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An Old-Fashioned Thanksgiving

An Old-Fashioned Thanksgiving

Movie
Studio(s): 
Director(s): 
On DVD: 
Tuesday, October 13, 2009
Grade:
A-
Running Time: 
90 minutes

At first blush An Old-Fashioned Thanksgiving seems to be yet another sappy holiday television movie, but is actually quite a bit more.  Allegedly based on Louisa May Alcott’s short story, it shares only character names and the 19th century New Hampshire setting with its source material.  The story was a sweet tale of children creating an inedible but joyous Thanksgiving feast for their parents’ return from visiting an ill relative, but the Hallmark movie focuses on mother-daughter tension, class differences, and survival. 
 

Mary Bassett is recently widowed and she and her three children are facing their first Thanksgiving alone.  It is post-Civil War New Hampshire and money is more than tight, so a holiday feast is out of the question and Mary says they will make do with normal, if meager, food and a festive tablecloth they can create from scraps of fabric.  Solomon, the young son, holds fast to the idea that there will somehow be a traditional Thanksgiving because he thinks that will show everything will be okay.  Middle child Mathilda is calmly accepting, but oldest daughter Tally, an aspiring writer, sends a letter to her wealthy and estranged grandmother, recently stumbled upon by her neighbor, claiming her father has been kidnapped by gypsies and that the family has been reduced to living like wild animals.  The grandmother soon arrives, turning lives and long-held views on their heads.
 

An Old-Fashioned Thanksgiving features some stellar acting.  Tatiana Maslany is luminous as Tilly Bassett (who could just as easily have been named Jo March), her simmering resentment and yearning for more always close to the surface.  Gage Munroe is sweet as the vulnerable Solomon and Vivian Endicott Douglas gives depth to what could have been a clichéd middle child role.  As strong and good-hearted Mary, Helene Joy is solid, playing both the serene and beatific mother and conflicted and bitter daughter well.  As for Jacqueline Bisset as Isabella, well, she steals the show.  Her gravitas grounds the film and the mirth lurking around the corners of her mouth tempers her arrogance appealingly.  Her chemistry with every member of the cast is pitch-perfect and she simply shines in every scene.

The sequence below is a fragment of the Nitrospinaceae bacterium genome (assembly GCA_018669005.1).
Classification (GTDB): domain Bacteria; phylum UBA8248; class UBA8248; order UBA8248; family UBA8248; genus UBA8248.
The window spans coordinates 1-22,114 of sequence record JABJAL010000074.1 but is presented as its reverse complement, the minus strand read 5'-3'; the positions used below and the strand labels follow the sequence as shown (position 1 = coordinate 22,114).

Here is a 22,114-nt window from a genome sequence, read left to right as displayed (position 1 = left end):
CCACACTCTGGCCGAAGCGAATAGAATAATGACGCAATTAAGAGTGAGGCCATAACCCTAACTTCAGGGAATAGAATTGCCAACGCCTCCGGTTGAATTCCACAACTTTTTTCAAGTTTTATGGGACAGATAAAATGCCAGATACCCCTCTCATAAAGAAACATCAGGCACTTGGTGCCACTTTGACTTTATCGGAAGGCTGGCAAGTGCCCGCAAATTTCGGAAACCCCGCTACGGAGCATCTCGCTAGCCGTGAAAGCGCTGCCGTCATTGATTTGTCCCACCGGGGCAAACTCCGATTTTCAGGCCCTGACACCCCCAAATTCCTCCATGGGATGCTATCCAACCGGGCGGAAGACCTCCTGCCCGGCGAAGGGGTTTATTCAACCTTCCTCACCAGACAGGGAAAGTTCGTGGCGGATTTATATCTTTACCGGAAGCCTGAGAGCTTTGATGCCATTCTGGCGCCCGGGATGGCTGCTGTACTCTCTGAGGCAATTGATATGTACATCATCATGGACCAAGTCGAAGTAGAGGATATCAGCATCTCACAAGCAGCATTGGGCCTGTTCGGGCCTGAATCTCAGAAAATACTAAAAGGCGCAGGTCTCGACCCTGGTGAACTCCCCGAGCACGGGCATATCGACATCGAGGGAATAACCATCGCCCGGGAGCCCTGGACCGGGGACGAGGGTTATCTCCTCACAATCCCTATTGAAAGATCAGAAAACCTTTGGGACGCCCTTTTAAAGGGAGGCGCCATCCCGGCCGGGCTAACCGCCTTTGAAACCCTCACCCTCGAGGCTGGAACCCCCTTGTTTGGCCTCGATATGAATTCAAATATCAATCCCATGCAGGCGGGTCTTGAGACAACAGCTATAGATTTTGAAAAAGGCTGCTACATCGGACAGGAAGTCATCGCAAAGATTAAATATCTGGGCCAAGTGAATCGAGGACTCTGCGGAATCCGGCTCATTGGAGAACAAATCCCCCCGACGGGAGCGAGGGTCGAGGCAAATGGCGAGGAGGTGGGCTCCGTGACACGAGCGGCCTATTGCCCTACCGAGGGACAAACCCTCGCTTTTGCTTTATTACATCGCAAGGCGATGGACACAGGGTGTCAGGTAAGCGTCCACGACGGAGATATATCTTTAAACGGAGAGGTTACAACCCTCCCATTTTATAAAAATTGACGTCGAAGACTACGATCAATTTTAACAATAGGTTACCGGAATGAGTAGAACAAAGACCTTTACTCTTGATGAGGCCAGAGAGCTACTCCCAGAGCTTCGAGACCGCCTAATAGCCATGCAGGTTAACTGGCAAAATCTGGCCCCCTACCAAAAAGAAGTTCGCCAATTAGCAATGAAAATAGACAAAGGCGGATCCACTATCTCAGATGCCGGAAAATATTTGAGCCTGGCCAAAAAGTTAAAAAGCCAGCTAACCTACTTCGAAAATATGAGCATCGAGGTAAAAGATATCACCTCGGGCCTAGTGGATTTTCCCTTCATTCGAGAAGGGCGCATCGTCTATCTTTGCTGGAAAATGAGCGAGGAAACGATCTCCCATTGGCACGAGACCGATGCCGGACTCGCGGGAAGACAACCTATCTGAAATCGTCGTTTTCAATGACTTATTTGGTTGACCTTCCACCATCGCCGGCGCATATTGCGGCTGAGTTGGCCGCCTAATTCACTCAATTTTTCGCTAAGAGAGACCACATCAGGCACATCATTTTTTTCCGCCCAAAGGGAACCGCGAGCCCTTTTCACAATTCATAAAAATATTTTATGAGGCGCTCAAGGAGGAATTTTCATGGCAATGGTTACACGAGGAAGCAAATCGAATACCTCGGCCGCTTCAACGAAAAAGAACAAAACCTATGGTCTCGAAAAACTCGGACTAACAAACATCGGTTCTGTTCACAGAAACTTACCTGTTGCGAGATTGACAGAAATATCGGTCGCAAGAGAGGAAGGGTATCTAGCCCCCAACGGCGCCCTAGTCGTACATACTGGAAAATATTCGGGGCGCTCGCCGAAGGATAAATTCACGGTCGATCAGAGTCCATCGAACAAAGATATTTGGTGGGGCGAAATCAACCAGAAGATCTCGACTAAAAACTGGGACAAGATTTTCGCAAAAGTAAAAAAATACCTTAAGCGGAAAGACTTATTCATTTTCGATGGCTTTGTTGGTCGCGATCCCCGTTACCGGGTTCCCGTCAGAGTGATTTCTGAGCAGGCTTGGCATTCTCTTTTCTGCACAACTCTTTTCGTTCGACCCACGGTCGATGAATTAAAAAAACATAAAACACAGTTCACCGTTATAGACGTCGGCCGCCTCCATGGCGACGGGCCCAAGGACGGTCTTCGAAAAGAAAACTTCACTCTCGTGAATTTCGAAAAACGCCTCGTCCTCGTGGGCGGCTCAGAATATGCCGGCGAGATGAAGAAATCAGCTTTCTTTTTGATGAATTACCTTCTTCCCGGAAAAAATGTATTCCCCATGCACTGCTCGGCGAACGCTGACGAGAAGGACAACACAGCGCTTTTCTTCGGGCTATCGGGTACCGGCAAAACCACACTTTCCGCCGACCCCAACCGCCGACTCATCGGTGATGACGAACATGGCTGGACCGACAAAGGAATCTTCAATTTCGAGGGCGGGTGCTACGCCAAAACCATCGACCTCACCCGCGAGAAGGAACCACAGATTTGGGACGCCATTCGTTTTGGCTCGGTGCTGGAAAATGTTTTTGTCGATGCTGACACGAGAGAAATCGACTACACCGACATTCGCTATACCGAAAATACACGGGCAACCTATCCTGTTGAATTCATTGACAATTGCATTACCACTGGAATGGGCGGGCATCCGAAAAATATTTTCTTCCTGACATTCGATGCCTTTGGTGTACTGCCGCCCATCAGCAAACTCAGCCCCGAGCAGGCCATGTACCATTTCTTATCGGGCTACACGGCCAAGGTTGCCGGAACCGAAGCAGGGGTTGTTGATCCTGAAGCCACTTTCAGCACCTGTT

An Old-Fashioned Thanksgiving is a quiet film with a matter-of-fact portrayal of both the harshness of 19th century life and class tension.  It does drag a bit in places, and a couple of scenes such as Tally praying to Lord Byron do not quite ring true, but overall screenwriter Shelley Evans and director Graeme Campbell have created a refreshing and moving film.  The crackling scene where Mary reveals-publically-that Isabella was poor before sleeping with a rich old man and giving birth to Mary to legitimize the marriage was both unexpected and well-played.  I was especially impressed with the ending because just when I thought it was slipping into predictable cliché, it twisted slightly and became something much more satisfying.
 

The only extra is a surprisingly thorough making-of mini-documentary, “On Location,” which shows everything from how to find a period-correct turkey to how the actors fared learning the waltz.  There is a good amount of cast interviews and the wardrobe selection section was especially interesting.  The video is quite good with clean images and nuanced color, making it easy to enjoy the close attention clearly paid to period details.  Because they used a Dolby Digital English 5.1 audio mix, unusual for a television movie, the sound is excellent with crisp dialogue.
 

An Old-Fashioned Thanksgiving is a surprisingly forthright period piece that captures the complexities of family and is sentimental without being schmaltzy.  It avoids most family film pitfalls and left me truly touched.

Review by Michelle St. James